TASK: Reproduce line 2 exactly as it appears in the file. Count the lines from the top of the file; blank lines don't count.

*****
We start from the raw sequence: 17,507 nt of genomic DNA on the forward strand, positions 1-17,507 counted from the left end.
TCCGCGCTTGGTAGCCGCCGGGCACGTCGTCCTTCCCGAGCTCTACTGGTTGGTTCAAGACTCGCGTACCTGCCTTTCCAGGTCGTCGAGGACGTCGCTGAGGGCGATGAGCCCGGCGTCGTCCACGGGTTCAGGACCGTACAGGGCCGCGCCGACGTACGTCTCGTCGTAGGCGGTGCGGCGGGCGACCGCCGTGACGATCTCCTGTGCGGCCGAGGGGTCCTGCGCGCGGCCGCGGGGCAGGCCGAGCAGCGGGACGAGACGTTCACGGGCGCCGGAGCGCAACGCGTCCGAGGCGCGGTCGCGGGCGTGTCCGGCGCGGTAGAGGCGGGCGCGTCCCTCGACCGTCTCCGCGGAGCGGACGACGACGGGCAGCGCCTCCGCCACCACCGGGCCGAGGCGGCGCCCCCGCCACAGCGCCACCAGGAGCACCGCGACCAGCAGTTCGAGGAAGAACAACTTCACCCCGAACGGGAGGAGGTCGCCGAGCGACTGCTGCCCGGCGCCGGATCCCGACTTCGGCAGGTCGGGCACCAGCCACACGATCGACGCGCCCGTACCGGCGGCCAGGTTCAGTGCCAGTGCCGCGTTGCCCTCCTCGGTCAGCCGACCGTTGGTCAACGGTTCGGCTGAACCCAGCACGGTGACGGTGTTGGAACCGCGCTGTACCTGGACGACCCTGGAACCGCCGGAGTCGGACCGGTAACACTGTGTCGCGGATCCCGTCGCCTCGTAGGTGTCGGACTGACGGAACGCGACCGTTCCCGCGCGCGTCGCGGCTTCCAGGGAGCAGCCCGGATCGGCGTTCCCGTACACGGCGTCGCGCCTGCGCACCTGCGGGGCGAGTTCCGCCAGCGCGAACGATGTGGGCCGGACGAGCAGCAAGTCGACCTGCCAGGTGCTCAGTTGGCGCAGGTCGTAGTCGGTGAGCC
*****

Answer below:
TCCGCGCTTGGTAGCCGCCGGGCACGTCGTCCTTCCCGAGCTCTACTGGTTGGTTCAAGACTCGCGTACCTGCCTTTCCAGGTCGTCGAGGACGTCGCTGAGGGCGATGAGCCCGGCGTCGTCCACGGGTTCAGGACCGTACAGGGCCGCGCCGACGTACGTCTCGTCGTAGGCGGTGCGGCGGGCGACCGCCGTGACGATCTCCTGTGCGGCCGAGGGGTCCTGCGCGCGGCCGCGGGGCAGGCCGAGCAGCGGGACGAGACGTTCACGGGCGCCGGAGCGCAACGCGTCCGAGGCGCGGTCGCGGGCGTGTCCGGCGCGGTAGAGGCGGGCGCGTCCCTCGACCGTCTCCGCGGAGCGGACGACGACGGGCAGCGCCTCCGCCACCACCGGGCCGAGGCGGCGCCCCCGCCACAGCGCCACCAGGAGCACCGCGACCAGCAGTTCGAGGAAGAACAACTTCACCCCGAACGGGAGGAGGTCGCCGAGCGACTGCTGCCCGGCGCCGGATCCCGACTTCGGCAGGTCGGGCACCAGCCACACGATCGACGCGCCCGTACCGGCGGCCAGGTTCAGTGCCAGTGCCGCGTTGCCCTCCTCGGTCAGCCGACCGTTGGTCAACGGTTCGGCTGAACCCAGCACGGTGACGGTGTTGGAACCGCGCTGTACCTGGACGACCCTGGAACCGCCGGAGTCGGACCGGTAACACTGTGTCGCGGATCCCGTCGCCTCGTAGGTGTCGGACTGACGGAACGCGACCGTTCCCGCGCGCGTCGCGGCTTCCAGGGAGCAGCCCGGATCGGCGTTCCCGTACACGGCGTCGCGCCTGCGCACCTGCGGGGCGAGTTCCGCCAGCGCGAACGATGTGGGCCGGACGAGCAGCAAGTCGACCTGCCAGGTGCTCAGTTGGCGCAGGTCGTAGTCGGTGAGCC